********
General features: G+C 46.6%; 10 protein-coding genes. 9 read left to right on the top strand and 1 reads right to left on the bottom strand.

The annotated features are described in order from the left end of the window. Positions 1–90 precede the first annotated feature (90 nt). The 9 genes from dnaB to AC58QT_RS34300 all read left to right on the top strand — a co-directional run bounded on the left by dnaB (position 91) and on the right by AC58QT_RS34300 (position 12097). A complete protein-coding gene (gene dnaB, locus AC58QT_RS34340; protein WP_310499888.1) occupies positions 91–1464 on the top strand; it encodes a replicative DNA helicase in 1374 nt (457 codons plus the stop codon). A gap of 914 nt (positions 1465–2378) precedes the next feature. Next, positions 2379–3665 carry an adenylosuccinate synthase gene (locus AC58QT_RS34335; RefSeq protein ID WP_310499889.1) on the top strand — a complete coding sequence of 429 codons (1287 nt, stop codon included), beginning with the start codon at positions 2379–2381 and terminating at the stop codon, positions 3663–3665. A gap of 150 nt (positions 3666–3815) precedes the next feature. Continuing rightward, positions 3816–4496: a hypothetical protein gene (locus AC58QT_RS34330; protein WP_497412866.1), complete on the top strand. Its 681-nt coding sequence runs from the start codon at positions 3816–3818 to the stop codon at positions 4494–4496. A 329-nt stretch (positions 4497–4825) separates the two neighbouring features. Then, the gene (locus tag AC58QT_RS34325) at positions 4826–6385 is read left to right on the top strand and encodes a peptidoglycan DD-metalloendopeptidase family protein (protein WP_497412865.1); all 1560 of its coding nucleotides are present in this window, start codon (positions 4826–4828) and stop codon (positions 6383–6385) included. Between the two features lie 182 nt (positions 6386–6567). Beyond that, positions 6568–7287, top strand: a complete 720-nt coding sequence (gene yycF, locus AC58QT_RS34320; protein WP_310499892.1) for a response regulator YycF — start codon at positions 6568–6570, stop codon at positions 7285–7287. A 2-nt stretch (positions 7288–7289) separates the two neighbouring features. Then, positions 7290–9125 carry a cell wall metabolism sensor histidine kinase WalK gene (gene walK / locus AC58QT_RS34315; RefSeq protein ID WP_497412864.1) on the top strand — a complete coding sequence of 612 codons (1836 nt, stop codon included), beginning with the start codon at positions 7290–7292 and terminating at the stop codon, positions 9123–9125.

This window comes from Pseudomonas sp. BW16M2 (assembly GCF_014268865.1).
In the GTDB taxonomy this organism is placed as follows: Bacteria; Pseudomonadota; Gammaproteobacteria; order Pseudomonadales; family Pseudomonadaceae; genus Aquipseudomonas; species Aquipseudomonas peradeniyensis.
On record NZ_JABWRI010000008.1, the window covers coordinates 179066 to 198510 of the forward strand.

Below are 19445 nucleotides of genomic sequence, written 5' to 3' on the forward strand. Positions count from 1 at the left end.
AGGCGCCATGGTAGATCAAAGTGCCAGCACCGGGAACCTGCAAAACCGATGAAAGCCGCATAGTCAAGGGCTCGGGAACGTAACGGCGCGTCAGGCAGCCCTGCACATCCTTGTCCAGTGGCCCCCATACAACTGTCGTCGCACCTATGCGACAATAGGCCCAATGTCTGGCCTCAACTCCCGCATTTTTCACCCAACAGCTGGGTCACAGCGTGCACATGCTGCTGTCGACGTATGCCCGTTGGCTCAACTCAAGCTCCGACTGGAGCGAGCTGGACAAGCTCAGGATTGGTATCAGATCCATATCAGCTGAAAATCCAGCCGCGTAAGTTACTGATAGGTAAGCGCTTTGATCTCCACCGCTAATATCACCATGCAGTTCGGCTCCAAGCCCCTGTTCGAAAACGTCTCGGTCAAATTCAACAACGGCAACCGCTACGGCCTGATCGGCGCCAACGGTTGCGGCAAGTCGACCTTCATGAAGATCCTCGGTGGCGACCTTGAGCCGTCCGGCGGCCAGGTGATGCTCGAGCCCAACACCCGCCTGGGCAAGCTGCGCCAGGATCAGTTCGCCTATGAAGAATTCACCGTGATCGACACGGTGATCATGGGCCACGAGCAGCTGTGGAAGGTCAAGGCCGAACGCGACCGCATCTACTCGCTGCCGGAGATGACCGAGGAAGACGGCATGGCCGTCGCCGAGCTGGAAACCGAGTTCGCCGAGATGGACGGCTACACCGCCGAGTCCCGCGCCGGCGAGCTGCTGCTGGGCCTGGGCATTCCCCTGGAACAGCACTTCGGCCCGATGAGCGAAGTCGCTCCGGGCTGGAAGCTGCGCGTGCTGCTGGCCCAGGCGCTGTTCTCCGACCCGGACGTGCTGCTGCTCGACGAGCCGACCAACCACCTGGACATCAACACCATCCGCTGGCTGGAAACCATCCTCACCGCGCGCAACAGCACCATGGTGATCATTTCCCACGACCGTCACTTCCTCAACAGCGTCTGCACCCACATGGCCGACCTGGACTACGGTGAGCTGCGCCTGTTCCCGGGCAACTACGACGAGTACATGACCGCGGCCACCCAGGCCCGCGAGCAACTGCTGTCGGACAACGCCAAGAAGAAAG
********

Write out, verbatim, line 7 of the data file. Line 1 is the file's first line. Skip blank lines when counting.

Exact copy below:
AGGCGCCATGGTAGATCAAAGTGCCAGCACCGGGAACCTGCAAAACCGATGAAAGCCGCATAGTCAAGGGCTCGGGAACGTAACGGCGCGTCAGGCAGCCCTGCACATCCTTGTCCAGTGGCCCCCATACAACTGTCGTCGCACCTATGCGACAATAGGCCCAATGTCTGGCCTCAACTCCCGCATTTTTCACCCAACAGCTGGGTCACAGCGTGCACATGCTGCTGTCGACGTATGCCCGTTGGCTCAACTCAAGCTCCGACTGGAGCGAGCTGGACAAGCTCAGGATTGGTATCAGATCCATATCAGCTGAAAATCCAGCCGCGTAAGTTACTGATAGGTAAGCGCTTTGATCTCCACCGCTAATATCACCATGCAGTTCGGCTCCAAGCCCCTGTTCGAAAACGTCTCGGTCAAATTCAACAACGGCAACCGCTACGGCCTGATCGGCGCCAACGGTTGCGGCAAGTCGACCTTCATGAAGATCCTCGGTGGCGACCTTGAGCCGTCCGGCGGCCAGGTGATGCTCGAGCCCAACACCCGCCTGGGCAAGCTGCGCCAGGATCAGTTCGCCTATGAAGAATTCACCGTGATCGACACGGTGATCATGGGCCACGAGCAGCTGTGGAAGGTCAAGGCCGAACGCGACCGCATCTACTCGCTGCCGGAGATGACCGAGGAAGACGGCATGGCCGTCGCCGAGCTGGAAACCGAGTTCGCCGAGATGGACGGCTACACCGCCGAGTCCCGCGCCGGCGAGCTGCTGCTGGGCCTGGGCATTCCCCTGGAACAGCACTTCGGCCCGATGAGCGAAGTCGCTCCGGGCTGGAAGCTGCGCGTGCTGCTGGCCCAGGCGCTGTTCTCCGACCCGGACGTGCTGCTGCTCGACGAGCCGACCAACCACCTGGACATCAACACCATCCGCTGGCTGGAAACCATCCTCACCGCGCGCAACAGCACCATGGTGATCATTTCCCACGACCGTCACTTCCTCAACAGCGTCTGCACCCACATGGCCGACCTGGACTACGGTGAGCTGCGCCTGTTCCCGGGCAACTACGACGAGTACATGACCGCGGCCACCCAGGCCCGCGAGCAACTGCTGTCGGACAACGCCAAGAAGAAAG